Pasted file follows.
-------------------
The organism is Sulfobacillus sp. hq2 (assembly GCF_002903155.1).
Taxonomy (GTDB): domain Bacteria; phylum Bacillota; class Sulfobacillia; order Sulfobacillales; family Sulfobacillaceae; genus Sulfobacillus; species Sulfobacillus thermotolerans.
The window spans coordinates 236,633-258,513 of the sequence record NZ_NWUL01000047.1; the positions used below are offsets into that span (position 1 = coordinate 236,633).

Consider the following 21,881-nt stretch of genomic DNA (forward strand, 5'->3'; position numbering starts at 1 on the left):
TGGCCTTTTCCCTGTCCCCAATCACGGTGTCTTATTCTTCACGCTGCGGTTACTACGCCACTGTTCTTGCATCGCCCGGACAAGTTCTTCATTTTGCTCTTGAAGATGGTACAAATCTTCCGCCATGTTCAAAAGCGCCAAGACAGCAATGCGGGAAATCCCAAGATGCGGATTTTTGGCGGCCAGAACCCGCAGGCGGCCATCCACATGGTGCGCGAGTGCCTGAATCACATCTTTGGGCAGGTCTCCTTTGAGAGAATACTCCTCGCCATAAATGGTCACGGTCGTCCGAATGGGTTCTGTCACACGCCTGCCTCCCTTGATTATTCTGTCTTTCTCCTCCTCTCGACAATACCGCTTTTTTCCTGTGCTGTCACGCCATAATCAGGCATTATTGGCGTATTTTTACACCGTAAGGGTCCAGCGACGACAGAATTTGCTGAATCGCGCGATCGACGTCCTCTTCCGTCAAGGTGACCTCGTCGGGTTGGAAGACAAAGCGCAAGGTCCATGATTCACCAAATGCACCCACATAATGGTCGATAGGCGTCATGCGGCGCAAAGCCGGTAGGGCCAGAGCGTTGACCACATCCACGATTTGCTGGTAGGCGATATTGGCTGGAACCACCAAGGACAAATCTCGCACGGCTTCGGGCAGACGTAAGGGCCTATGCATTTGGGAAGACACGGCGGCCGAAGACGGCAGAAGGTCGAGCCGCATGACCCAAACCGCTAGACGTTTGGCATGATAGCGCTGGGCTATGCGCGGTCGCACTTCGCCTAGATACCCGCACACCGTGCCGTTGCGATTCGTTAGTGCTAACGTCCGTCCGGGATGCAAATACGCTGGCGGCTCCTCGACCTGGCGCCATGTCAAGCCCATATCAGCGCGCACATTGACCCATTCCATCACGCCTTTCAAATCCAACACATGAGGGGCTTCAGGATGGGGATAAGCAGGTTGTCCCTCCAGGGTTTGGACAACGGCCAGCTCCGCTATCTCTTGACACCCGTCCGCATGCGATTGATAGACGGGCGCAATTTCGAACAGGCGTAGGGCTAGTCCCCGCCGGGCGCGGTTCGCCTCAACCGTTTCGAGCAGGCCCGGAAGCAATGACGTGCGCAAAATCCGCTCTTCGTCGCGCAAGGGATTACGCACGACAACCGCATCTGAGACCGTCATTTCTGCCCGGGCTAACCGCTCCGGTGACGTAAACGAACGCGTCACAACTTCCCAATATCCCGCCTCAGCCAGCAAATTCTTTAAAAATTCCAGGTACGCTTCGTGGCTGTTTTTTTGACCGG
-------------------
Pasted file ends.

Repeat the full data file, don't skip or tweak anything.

The organism is Sulfobacillus sp. hq2 (assembly GCF_002903155.1).
Taxonomy (GTDB): domain Bacteria; phylum Bacillota; class Sulfobacillia; order Sulfobacillales; family Sulfobacillaceae; genus Sulfobacillus; species Sulfobacillus thermotolerans.
The window spans coordinates 236,633-258,513 of the sequence record NZ_NWUL01000047.1; the positions used below are offsets into that span (position 1 = coordinate 236,633).

Consider the following 21,881-nt stretch of genomic DNA (forward strand, 5'->3'; position numbering starts at 1 on the left):
TGGCCTTTTCCCTGTCCCCAATCACGGTGTCTTATTCTTCACGCTGCGGTTACTACGCCACTGTTCTTGCATCGCCCGGACAAGTTCTTCATTTTGCTCTTGAAGATGGTACAAATCTTCCGCCATGTTCAAAAGCGCCAAGACAGCAATGCGGGAAATCCCAAGATGCGGATTTTTGGCGGCCAGAACCCGCAGGCGGCCATCCACATGGTGCGCGAGTGCCTGAATCACATCTTTGGGCAGGTCTCCTTTGAGAGAATACTCCTCGCCATAAATGGTCACGGTCGTCCGAATGGGTTCTGTCACACGCCTGCCTCCCTTGATTATTCTGTCTTTCTCCTCCTCTCGACAATACCGCTTTTTTCCTGTGCTGTCACGCCATAATCAGGCATTATTGGCGTATTTTTACACCGTAAGGGTCCAGCGACGACAGAATTTGCTGAATCGCGCGATCGACGTCCTCTTCCGTCAAGGTGACCTCGTCGGGTTGGAAGACAAAGCGCAAGGTCCATGATTCACCAAATGCACCCACATAATGGTCGATAGGCGTCATGCGGCGCAAAGCCGGTAGGGCCAGAGCGTTGACCACATCCACGATTTGCTGGTAGGCGATATTGGCTGGAACCACCAAGGACAAATCTCGCACGGCTTCGGGCAGACGTAAGGGCCTATGCATTTGGGAAGACACGGCGGCCGAAGACGGCAGAAGGTCGAGCCGCATGACCCAAACCGCTAGACGTTTGGCATGATAGCGCTGGGCTATGCGCGGTCGCACTTCGCCTAGATACCCGCACACCGTGCCGTTGCGATTCGTTAGTGCTAACGTCCGTCCGGGATGCAAATACGCTGGCGGCTCCTCGACCTGGCGCCATGTCAAGCCCATATCAGCGCGCACATTGACCCATTCCATCACGCCTTTCAAATCCAACACATGAGGGGCTTCAGGATGGGGATAAGCAGGTTGTCCCTCCAGGGTTTGGACAACGGCCAGCTCCGCTATCTCTTGACACCCGTCCGCATGCGATTGATAGACGGGCGCAATTTCGAACAGGCGTAGGGCTAGTCCCCGCCGGGCGCGGTTCGCCTCAACCGTTTCGAGCAGGCCCGGAAGCAATGACGTGCGCAAAATCCGCTCTTCGTCGCGCAAGGGATTACGCACGACAACCGCATCTGAGACCGTCATTTCTGCCCGGGCTAACCGCTCCGGTGACGTAAACGAACGCGTCACAACTTCCCAATATCCCGCCTCAGCCAGCAAATTCTTTAAAAATTCCAGGTACGCTTCGTGGCTGTTTTTTTGACCGG